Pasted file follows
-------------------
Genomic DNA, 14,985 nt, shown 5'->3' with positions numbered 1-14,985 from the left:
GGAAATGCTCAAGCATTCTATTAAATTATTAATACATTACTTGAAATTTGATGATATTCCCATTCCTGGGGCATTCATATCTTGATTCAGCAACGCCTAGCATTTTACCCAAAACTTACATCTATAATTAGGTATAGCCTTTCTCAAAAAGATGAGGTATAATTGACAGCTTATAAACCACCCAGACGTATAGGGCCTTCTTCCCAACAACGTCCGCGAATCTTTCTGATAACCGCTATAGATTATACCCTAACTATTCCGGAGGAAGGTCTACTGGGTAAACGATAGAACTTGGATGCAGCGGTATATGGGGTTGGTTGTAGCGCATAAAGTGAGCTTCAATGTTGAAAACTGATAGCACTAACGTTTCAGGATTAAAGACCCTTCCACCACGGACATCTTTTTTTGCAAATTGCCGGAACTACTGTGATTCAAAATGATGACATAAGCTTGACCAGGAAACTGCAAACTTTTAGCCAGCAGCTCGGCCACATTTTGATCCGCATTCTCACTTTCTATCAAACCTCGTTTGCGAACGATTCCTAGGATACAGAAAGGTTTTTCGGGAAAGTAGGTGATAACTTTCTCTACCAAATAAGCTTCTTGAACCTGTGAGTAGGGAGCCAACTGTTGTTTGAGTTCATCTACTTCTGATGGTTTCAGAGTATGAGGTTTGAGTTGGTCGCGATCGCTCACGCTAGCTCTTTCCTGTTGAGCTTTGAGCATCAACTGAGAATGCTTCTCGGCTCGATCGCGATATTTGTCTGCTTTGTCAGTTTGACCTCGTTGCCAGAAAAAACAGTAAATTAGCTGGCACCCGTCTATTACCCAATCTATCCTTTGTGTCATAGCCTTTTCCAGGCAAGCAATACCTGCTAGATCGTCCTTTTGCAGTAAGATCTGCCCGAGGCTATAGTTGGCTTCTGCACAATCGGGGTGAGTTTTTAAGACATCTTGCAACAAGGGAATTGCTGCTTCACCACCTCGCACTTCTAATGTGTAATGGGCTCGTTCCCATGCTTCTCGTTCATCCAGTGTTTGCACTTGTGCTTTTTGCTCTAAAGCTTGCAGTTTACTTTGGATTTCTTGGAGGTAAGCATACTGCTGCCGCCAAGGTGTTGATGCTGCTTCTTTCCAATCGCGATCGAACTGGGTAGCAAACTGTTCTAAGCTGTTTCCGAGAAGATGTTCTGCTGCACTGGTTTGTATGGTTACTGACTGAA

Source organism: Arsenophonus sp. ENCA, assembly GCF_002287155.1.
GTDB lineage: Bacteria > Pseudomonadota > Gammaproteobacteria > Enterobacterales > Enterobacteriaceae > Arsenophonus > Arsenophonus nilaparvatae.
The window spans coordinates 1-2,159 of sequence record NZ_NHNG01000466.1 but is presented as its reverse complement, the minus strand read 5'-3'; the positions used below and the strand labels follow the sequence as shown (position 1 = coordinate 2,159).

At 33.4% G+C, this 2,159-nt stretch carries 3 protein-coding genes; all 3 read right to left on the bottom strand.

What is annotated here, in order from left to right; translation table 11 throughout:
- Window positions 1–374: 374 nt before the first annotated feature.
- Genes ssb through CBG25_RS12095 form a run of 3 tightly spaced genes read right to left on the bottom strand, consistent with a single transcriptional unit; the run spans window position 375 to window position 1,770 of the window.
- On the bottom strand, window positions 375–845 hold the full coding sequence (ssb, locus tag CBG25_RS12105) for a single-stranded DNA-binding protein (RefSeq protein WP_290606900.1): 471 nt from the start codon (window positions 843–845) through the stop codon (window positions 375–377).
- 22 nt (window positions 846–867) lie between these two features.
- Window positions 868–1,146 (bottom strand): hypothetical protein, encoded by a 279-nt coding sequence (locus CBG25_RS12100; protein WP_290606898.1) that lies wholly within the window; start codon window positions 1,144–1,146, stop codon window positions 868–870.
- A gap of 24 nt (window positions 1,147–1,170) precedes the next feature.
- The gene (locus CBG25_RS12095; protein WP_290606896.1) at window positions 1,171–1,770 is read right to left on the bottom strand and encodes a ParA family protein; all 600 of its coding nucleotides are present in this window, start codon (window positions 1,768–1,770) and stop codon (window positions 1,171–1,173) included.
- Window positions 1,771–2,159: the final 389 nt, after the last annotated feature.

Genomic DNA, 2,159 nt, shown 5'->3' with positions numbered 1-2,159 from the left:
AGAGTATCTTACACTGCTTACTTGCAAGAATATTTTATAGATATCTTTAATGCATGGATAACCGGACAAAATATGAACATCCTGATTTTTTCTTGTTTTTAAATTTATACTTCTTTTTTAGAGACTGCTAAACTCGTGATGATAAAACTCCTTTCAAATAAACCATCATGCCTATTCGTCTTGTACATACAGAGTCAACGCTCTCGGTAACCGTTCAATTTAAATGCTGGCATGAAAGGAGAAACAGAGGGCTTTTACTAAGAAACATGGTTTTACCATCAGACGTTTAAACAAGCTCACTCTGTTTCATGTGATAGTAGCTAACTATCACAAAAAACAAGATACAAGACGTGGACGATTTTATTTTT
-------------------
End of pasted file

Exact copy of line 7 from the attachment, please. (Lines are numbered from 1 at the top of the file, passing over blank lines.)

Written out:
What is annotated here, in order from left to right; translation table 11 throughout: